Did you know that roughly 40 percent of adult Americans have tattoos? And those who think about getting tattoos bring that number to just over 60 percent? The numbers may shrink as methods like CO2 laser resurfacing become more and more commonplace.
We all have our reasons for wishing our tattoos were gone. Sometimes it’s just that they’re low-quality or old and faded. Perhaps you got a tattoo for someone or something you no longer want to represent. Or maybe you simply don’t like the aesthetic anymore or feel like it doesn’t suit your current life. Whatever your reasons, it’s possible.
While there are many methods, few are as effective and gentle as laser tattoo removal. Instead of surgical procedures that leave stitches and ugly scars, you can let modern technology erase your tattoo in a way that lets your skin restore itself to its former glory. There are multiple types of laser tattoo removal, and they differ a lot. So it’s worth looking closer at CO2 laser resurfacing.
What is CO2 Laser Resurfacing?
A CO2 laser uses carbon dioxide to amplify light and produce a laser beam. It’s an ablative laser treatment, which means it removes the outer layer of the skin. Other forms of lasers pass through the epidermis and affect the ink in the deeper dermis layer. CO2 laser resurfacing is most popular for treating scars, wrinkles, and warts. However, it’s also a method of tattoo removal.
Being an ablative laser, it lets the dermatologist work through the layers of your skin with great precision to remove the inked skin. Like other laser skin treatments, this process stimulates the growth of new, healthy skin. Ablative lasers can be very harsh, but modern CO2 laser resurfacing equipment pulses and scatters the beam. This way, you reduce the risk of heat damage without decreasing the laser’s power.
One of the best types of laser for tattoo removal is a fractional CO2 laser. Instead of a single laser dot, this laser technology uses multiple tiny ones in a pattern. That creates many microscopic holes in the skin, which allow for deeper penetration without heat damage. It can also help stimulate collagen growth. Collagen is a protein that builds and reinforces your body, you can think of it as the glue that holds you together. It’s a crucial element of healthy skin. That is why fractional CO2 laser resurfacing is so popular for cosmetic skin treatments, and it also helps with recovery from the tattoo removal.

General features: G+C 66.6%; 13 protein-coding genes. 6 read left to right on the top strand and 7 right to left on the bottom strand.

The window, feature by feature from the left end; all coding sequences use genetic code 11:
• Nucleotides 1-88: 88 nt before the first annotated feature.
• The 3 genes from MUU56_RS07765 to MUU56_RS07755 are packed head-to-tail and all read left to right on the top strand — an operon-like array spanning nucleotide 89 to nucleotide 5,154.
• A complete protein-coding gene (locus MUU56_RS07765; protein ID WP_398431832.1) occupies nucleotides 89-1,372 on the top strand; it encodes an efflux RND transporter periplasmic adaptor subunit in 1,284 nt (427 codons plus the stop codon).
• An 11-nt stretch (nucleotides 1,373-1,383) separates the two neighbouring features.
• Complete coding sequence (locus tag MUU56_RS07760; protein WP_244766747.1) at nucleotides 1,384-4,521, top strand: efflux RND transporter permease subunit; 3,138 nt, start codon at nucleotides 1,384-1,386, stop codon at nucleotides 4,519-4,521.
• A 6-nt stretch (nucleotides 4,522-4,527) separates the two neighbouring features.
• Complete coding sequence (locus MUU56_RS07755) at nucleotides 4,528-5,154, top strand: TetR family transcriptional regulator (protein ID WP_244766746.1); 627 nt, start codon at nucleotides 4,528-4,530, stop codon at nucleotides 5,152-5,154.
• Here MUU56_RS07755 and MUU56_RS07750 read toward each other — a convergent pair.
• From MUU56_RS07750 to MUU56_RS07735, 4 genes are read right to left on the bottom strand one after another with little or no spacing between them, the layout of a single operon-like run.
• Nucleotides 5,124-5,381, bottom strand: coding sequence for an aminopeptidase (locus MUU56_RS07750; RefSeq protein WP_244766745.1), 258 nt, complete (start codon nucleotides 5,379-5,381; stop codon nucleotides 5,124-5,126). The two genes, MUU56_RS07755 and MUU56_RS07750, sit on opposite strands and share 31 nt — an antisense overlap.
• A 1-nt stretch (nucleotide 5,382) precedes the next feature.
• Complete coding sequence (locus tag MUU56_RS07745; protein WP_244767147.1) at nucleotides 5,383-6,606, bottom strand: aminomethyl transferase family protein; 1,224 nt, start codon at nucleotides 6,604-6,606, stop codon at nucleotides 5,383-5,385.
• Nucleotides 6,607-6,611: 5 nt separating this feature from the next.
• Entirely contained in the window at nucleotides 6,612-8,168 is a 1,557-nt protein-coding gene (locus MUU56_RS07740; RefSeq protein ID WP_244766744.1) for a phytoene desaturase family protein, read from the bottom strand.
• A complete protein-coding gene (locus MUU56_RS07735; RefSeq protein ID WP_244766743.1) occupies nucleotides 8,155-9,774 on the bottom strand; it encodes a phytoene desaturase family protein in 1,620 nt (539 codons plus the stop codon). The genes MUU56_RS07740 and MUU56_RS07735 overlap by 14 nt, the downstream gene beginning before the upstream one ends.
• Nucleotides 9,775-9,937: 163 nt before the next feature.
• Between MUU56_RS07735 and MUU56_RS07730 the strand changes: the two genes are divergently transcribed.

How the treatment works
First, the CO2 laser resurfacing expert will clean your tattoo and apply a topical anesthetic. If the tattoo is large, you may get general anesthesia. Then begins the process where he or she slowly guides the laser across your skin to break down the tattoo. Part of the inked skin will burn off, but the main objective is to break the ink particles down into smaller pieces. The laser heats the ink particles and causes them to fragment. Once they’ve dissolved, your body’s macrophages will carry it off to your lymphatic system. From there, they move to your liver which processes them for excretion.
This process is why old tattoos fade and new tattoos often degrade, especially if they’re amateurish. However, most tattoo ink particles are too massive for your white blood cells to handle unless you break them down with a laser.
The benefit of a CO2 laser is that it can handle modern reflective pigments better than a non-ablative laser type since it breaks down both the ink and the tattooed skin. Certain tattoos may fade sufficiently after a single session. However, complete removal requires multiple sessions. Especially if it’s a colorful tattoo or if it’s very deep inside your skin. You must recover between sessions, but you won’t need to stay at a clinic. You can resume your life as usual, as long as you don’t jeopardize your recovery with contaminants or serious skin strain.
Is CO2 Laser Resurfacing Good for Tattoo Removal?
CO2 Laser resurfacing isn’t the most popular method of laser tattoo removal, but it has clear advantages in certain scenarios. Q-switched lasers are generally the best-suited lasers for removing tattoos. Unlike CO2 laser, it’s non-ablative, which means it doesn’t burn the top layer of skin. It passes through the outer layer and dissolves the ink molecules so that your body can dispose of the tattoo.
One scenario where CO2 laser resurfacing is better is when you have a cosmetic tattoo that acts as permanent makeup, for example. Many types of tattoo ink have pigments that react poorly to Q-switched lasers, especially inks that looks like natural skin tones. White tattoo ink that contains zinc oxide or titanium oxide is another common example.
What makes these inks problematic is that they turn black or gray when exposed to a Q-switched laser beam. That means you’ll need several extra sessions to remove the tattoo and restore your skin to normal. It takes more sessions than you’d need for a regular black tattoo. And this gets pricey. Since many studios use this white ink to mix colors, you may not realize that your tattoo contains it.
Ablative methods like CO2 laser resurfacing achieve much faster results when removing this kind of tattoo. Since CO2 lasers remove the dyed skin, the blackening effect doesn’t matter. The downside to this approach is a risk of scarring and a longer recovery period. One to three weeks is a normal time frame.
Compared to methods using surgical excision and skin abrasion, CO2 laser resurfacing is much gentler on the skin and won’t leave big scars. And unlike creams and chemical solutions, it obliterates the tattoo.
The skin tone factor